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Texas: CBP Seizes Nearly $1 Million In Cocaine From Smugglers

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Screenshot 2020 06 10 14.27.21

Border Patrol agents seized nearly $1 million worth of cocaine on June 6, according to a U.S. Customs and Border Protection press release. The interception occurred at the Gateway International Bridge in Brownsville, Texas.

“Our frontline CBP officers at the Port of Brownsville yet again affirmed their resolve to advance CBP’s border security mission and that commitment is reflected in this significant cocaine interception in the passenger vehicle environment,” said Port Director Tater Ortiz, Brownsville Port of Entry.

The smuggler attempted to bring the narcotics into the U.S. in their vehicle. Agents alerted to the vehicle discovered the 24 packages weighing 122 pounds. The drugs are estimated to have a $940,000 street value.

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Health Industry Distributors’ Association: Supply Chain Delays ‘A Healthcare Issue’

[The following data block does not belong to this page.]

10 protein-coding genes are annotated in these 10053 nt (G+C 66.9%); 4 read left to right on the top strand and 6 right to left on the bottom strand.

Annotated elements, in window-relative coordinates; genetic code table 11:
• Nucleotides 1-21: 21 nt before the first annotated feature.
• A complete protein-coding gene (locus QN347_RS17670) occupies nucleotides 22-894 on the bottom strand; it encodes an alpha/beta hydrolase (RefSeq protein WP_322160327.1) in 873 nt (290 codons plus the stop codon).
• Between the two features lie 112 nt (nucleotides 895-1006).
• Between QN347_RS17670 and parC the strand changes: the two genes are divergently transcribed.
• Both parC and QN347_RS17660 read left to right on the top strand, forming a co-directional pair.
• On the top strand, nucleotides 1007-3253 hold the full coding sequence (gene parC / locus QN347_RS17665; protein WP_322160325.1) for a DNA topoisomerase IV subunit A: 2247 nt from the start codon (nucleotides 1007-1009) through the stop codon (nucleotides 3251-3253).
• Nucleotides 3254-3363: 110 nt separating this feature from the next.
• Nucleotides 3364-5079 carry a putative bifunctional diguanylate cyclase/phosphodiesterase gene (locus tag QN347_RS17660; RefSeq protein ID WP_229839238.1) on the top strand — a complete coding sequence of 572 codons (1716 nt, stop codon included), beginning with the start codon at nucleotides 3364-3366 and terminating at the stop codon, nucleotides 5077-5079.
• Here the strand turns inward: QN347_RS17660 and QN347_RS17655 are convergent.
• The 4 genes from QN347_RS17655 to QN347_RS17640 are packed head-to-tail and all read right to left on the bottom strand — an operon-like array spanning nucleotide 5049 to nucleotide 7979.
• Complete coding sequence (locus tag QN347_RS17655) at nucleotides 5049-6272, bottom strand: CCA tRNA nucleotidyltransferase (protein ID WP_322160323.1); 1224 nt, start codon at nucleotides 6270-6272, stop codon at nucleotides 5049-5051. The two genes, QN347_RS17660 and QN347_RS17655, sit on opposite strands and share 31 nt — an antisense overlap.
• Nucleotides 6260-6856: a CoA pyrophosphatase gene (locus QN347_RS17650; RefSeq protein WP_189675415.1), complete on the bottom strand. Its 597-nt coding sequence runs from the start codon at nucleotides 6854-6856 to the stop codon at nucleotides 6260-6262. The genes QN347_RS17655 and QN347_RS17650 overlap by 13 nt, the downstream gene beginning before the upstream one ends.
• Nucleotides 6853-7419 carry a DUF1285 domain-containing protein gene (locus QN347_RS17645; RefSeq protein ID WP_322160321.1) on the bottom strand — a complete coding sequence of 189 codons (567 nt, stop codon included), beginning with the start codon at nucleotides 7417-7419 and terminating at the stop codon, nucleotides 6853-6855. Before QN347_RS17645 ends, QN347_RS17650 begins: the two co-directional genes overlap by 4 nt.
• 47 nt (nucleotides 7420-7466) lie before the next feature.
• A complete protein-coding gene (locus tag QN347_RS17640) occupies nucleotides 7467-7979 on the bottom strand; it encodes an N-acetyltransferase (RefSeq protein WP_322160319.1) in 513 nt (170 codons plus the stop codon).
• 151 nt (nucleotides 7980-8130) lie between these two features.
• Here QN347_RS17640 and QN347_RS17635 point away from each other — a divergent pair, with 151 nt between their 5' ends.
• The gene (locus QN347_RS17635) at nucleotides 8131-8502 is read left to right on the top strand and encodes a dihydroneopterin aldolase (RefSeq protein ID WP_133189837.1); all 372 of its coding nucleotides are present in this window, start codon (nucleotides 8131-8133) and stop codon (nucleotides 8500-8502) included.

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The Health Industry Distributors’ Association (HIDA) released harrowing data stating “Transportation Delays Are A Healthcare Issue.” HIDA’s December release states, “research estimates that approximately 8,000-12,000 containers of critical medical supplies are delayed an average of up to 37 days throughout the transportation system.”

The statement continues, “The West Coast port with the greatest number of delayed medical containers are the Ports of Long Beach and Los Angeles. The most congested East Coast port is the Port of Savannah.”

An infographic is accompanied with the statement which breaks down the crisis further. 17 is the average number of days the shipments are delayed at the Port. There’s an 11 day average delay by rail, and a 9 day average delay by truck.

In those shipping containers, the infographic states 187,000 gowns, 360,000 syringes and 3.5 million surgical gloves are held. The ports with the most medical delayed supplies are Los Angeles/Long Beach, Savannah, New York/New Jersey, Charleston, Seattle, Oakland, Boston, Baltimore and Houston.

Axios reports under a “Why it matters” headline, that “Per their projections, medical supplies arriving at a U.S. port on Christmas Day won’t be delivered to hospitals and other care settings until February 2022.”

As a result, “that could delay critical supplies at a time when health care is already expected to most need them due to surges from Delta and Omicron.”

Additionally, “The supply chain problems can compound, starting with medical supplies languishing in U.S. ports for an average of 17 days, officials said.”

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